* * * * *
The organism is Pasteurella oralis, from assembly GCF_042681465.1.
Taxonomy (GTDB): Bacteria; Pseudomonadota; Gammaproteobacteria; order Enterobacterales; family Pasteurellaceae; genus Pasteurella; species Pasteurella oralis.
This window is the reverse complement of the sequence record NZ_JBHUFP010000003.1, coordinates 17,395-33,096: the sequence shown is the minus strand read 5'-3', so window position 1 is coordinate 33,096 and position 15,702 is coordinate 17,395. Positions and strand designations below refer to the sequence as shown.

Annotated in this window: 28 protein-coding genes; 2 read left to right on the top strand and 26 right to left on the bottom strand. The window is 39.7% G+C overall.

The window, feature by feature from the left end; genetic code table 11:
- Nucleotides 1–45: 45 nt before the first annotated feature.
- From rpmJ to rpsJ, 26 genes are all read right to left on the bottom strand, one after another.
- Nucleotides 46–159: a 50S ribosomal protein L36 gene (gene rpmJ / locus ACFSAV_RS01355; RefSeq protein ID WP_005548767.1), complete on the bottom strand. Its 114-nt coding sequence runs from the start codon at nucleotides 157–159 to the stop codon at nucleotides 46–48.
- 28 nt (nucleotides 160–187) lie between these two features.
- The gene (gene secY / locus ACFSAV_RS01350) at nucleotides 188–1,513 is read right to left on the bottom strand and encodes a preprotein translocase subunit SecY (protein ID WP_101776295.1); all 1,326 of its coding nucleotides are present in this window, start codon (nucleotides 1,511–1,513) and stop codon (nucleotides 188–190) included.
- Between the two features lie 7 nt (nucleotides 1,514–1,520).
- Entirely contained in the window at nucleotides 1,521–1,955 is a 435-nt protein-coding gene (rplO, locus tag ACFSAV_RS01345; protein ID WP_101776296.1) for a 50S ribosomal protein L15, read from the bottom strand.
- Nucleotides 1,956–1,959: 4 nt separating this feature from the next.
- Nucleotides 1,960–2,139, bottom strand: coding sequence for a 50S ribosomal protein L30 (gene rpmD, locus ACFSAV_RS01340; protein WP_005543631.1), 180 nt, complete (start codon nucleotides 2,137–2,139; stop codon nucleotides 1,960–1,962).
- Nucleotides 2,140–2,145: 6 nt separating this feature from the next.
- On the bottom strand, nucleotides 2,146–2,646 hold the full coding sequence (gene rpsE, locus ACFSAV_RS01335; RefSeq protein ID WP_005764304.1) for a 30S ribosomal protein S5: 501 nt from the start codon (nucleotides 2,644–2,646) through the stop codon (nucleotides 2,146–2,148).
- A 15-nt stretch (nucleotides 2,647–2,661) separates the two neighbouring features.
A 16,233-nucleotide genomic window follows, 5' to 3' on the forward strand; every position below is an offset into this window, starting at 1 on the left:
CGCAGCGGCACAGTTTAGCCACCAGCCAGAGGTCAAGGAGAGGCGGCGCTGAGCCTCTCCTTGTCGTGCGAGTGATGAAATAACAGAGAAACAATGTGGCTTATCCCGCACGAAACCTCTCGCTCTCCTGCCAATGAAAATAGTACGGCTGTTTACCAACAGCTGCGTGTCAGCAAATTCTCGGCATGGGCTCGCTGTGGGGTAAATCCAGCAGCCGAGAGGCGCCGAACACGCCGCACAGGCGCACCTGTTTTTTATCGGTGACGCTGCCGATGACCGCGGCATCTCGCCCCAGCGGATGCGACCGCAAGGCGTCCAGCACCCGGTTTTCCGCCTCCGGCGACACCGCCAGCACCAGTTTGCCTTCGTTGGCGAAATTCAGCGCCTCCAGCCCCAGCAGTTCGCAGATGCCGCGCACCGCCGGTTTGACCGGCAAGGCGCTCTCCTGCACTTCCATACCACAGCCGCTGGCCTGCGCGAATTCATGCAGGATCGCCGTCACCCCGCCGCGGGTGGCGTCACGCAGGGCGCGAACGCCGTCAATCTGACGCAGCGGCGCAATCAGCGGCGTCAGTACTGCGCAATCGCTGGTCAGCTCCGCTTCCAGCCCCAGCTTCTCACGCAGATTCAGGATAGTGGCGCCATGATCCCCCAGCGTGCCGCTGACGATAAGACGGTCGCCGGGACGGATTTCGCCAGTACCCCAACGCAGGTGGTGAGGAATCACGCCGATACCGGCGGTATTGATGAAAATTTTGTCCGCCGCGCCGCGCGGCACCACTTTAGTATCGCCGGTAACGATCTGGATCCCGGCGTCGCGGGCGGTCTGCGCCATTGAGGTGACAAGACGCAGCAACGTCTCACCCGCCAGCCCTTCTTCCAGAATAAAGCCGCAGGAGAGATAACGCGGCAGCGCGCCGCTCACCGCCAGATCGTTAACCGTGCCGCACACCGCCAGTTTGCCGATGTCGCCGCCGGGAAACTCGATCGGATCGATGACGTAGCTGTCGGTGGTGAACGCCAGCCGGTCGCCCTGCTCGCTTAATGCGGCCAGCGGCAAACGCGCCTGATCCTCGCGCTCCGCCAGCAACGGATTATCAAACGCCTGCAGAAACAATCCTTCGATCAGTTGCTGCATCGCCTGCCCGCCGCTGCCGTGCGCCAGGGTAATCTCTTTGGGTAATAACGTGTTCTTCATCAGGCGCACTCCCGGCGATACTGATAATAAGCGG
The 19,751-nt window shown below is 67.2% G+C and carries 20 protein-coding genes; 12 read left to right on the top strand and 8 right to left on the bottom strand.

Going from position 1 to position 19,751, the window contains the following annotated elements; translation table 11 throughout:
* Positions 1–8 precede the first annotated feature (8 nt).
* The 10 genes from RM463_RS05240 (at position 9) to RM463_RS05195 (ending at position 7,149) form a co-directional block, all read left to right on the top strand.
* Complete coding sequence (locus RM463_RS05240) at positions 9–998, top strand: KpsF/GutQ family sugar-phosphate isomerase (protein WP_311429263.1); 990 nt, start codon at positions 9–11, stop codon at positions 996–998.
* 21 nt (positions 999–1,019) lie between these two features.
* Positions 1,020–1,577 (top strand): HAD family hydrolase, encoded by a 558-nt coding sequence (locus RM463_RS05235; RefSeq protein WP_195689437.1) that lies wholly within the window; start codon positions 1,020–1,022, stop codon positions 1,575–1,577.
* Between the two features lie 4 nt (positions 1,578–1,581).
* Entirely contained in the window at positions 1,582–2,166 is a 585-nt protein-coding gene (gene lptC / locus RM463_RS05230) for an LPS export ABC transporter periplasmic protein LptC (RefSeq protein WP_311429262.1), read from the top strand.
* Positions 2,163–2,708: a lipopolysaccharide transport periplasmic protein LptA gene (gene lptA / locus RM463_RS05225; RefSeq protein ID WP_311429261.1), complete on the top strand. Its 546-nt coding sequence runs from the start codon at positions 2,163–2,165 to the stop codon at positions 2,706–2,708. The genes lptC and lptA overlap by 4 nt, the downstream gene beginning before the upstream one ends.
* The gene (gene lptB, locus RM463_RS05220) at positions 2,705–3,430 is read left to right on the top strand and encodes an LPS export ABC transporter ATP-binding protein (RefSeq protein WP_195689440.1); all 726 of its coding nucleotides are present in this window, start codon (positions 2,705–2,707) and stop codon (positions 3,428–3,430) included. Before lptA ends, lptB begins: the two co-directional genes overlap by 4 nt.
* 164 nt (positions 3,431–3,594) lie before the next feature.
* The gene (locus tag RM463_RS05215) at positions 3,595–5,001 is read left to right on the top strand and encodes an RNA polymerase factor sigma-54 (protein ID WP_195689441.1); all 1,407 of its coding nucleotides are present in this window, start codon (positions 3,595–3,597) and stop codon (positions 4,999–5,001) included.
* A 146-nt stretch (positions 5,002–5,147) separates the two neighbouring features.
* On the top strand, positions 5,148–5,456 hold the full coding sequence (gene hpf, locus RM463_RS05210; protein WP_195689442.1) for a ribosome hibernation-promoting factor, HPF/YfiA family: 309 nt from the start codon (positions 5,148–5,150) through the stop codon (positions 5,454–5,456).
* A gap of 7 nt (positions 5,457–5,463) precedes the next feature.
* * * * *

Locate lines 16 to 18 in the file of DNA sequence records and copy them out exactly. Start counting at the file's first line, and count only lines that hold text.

- On the bottom strand, nucleotides 2,146–2,646 hold the full coding sequence (gene rpsE, locus ACFSAV_RS01335; RefSeq protein ID WP_005764304.1) for a 30S ribosomal protein S5: 501 nt from the start codon (nucleotides 2,644–2,646) through the stop codon (nucleotides 2,146–2,148).
- A 15-nt stretch (nucleotides 2,647–2,661) separates the two neighbouring features.
A 16,233-nucleotide genomic window follows, 5' to 3' on the forward strand; every position below is an offset into this window, starting at 1 on the left: